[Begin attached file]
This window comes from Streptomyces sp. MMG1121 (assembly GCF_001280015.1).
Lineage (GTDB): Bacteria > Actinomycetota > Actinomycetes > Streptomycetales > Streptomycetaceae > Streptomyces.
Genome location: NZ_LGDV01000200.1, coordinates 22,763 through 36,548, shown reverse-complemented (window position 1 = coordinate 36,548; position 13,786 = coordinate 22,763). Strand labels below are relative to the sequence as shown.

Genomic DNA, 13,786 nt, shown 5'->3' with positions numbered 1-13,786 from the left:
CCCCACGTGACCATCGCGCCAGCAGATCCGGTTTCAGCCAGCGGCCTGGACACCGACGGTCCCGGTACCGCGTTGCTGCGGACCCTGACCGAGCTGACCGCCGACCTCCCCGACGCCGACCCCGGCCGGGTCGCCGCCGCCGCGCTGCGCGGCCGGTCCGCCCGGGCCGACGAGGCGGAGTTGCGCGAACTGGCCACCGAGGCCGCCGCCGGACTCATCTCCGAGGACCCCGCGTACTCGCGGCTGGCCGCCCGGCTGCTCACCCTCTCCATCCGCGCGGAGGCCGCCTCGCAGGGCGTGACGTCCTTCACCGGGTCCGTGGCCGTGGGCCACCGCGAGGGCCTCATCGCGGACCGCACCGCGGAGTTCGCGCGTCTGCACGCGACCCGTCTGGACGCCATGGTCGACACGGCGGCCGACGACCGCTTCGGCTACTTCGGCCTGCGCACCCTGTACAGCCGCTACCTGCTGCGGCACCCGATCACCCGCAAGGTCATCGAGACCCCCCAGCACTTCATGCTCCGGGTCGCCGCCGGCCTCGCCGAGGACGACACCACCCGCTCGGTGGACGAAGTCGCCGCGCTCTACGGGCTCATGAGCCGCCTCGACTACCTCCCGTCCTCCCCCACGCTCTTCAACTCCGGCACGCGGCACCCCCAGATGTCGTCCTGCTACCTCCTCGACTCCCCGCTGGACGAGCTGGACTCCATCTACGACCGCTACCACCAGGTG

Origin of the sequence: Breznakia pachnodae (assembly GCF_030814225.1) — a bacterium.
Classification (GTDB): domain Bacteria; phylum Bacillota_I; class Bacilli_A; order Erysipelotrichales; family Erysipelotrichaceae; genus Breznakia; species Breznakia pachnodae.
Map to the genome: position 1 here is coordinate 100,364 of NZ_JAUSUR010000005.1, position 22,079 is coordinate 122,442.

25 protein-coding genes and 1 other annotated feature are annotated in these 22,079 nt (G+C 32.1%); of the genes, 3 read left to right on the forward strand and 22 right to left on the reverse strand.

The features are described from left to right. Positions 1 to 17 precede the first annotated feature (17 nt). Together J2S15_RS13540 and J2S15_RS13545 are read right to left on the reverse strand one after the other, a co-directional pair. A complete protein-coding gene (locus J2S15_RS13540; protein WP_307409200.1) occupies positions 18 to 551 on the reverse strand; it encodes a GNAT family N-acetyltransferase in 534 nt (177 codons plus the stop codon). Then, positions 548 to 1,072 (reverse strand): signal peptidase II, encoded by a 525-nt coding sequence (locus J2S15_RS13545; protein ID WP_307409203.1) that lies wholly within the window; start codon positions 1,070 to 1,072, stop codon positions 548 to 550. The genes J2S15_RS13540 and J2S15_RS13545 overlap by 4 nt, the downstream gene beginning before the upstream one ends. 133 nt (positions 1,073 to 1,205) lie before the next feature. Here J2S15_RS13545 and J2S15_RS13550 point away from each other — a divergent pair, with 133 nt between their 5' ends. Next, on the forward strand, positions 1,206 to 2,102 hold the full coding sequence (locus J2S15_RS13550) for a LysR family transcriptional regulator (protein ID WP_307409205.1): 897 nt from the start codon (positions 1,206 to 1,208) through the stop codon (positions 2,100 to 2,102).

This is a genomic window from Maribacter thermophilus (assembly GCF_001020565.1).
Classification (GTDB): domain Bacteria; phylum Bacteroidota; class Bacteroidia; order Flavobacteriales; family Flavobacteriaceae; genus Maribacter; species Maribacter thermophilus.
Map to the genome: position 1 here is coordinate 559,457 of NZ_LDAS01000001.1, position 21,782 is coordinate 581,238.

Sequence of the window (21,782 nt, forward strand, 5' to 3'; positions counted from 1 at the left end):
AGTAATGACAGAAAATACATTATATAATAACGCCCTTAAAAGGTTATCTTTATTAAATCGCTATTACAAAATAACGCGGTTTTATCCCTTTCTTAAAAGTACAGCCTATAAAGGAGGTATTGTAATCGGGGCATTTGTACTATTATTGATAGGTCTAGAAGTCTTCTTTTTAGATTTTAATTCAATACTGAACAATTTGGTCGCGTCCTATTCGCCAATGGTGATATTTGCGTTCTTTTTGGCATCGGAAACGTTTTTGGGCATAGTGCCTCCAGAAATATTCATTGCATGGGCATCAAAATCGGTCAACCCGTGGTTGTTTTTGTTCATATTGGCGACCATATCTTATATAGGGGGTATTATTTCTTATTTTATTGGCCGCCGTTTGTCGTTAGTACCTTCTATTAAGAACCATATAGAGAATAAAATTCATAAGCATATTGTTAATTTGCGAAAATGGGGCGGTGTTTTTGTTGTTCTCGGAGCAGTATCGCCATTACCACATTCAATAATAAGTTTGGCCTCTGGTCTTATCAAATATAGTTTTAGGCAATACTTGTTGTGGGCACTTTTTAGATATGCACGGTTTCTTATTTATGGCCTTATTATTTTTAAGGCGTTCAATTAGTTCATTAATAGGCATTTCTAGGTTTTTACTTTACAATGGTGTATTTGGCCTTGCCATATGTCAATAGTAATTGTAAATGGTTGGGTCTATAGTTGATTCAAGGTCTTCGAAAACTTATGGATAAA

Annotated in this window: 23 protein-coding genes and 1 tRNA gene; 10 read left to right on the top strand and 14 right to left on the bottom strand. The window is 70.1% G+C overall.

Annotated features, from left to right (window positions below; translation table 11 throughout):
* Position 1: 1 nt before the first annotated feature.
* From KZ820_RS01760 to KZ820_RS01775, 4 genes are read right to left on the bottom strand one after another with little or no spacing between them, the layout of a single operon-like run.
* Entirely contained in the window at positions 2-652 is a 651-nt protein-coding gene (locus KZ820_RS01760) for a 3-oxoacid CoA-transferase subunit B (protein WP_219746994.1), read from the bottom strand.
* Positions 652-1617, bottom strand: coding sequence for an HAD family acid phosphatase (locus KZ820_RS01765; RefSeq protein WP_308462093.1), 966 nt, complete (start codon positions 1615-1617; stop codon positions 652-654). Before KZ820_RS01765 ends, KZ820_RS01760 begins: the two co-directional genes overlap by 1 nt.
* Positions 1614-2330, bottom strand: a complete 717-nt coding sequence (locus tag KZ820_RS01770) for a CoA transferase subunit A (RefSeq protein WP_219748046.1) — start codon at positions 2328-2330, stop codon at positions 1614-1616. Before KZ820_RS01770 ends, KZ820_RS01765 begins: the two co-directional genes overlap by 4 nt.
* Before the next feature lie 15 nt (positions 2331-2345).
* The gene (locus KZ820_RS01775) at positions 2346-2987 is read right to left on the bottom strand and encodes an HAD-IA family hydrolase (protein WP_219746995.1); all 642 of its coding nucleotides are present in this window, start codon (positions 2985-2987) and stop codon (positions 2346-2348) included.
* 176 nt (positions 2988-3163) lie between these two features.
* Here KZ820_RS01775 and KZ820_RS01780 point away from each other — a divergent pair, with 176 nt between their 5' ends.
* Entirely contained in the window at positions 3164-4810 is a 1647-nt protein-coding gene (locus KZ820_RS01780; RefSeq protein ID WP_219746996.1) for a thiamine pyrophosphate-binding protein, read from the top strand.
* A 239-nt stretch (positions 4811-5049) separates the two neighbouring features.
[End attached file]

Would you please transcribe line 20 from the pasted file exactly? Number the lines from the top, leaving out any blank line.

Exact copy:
* Entirely contained in the window at positions 2-652 is a 651-nt protein-coding gene (locus KZ820_RS01760) for a 3-oxoacid CoA-transferase subunit B (protein WP_219746994.1), read from the bottom strand.